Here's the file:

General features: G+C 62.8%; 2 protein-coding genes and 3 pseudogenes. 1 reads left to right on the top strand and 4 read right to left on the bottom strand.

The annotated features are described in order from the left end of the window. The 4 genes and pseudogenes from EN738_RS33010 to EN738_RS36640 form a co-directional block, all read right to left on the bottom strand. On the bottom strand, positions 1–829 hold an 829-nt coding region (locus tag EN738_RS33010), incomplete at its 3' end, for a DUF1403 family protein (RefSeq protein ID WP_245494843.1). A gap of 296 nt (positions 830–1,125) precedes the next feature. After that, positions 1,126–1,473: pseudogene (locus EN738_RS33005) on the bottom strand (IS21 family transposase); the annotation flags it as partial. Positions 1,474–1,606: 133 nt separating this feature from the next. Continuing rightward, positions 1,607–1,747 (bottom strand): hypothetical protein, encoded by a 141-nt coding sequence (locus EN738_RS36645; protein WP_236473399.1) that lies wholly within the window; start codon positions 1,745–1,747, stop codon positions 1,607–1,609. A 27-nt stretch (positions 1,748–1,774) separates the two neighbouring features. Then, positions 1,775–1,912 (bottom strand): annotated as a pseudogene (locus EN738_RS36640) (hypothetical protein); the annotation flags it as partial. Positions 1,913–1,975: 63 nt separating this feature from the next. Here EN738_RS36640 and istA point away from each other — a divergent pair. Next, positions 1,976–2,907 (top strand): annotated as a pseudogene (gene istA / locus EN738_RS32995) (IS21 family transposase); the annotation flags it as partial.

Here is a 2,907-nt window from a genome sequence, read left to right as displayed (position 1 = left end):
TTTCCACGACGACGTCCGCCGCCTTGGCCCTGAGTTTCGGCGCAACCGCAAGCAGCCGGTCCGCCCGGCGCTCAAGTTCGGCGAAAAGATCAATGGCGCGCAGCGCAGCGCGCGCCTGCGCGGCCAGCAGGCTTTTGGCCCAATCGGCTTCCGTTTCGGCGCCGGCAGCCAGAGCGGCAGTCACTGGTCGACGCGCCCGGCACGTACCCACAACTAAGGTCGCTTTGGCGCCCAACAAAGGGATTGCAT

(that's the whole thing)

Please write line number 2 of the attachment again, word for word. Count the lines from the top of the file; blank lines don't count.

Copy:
The annotated features are described in order from the left end of the window. The 4 genes and pseudogenes from EN738_RS33010 to EN738_RS36640 form a co-directional block, all read right to left on the bottom strand. On the bottom strand, positions 1–829 hold an 829-nt coding region (locus tag EN738_RS33010), incomplete at its 3' end, for a DUF1403 family protein (RefSeq protein ID WP_245494843.1). A gap of 296 nt (positions 830–1,125) precedes the next feature. After that, positions 1,126–1,473: pseudogene (locus EN738_RS33005) on the bottom strand (IS21 family transposase); the annotation flags it as partial. Positions 1,474–1,606: 133 nt separating this feature from the next. Continuing rightward, positions 1,607–1,747 (bottom strand): hypothetical protein, encoded by a 141-nt coding sequence (locus EN738_RS36645; protein WP_236473399.1) that lies wholly within the window; start codon positions 1,745–1,747, stop codon positions 1,607–1,609. A 27-nt stretch (positions 1,748–1,774) separates the two neighbouring features. Then, positions 1,775–1,912 (bottom strand): annotated as a pseudogene (locus EN738_RS36640) (hypothetical protein); the annotation flags it as partial. Positions 1,913–1,975: 63 nt separating this feature from the next. Here EN738_RS36640 and istA point away from each other — a divergent pair. Next, positions 1,976–2,907 (top strand): annotated as a pseudogene (gene istA / locus EN738_RS32995) (IS21 family transposase); the annotation flags it as partial.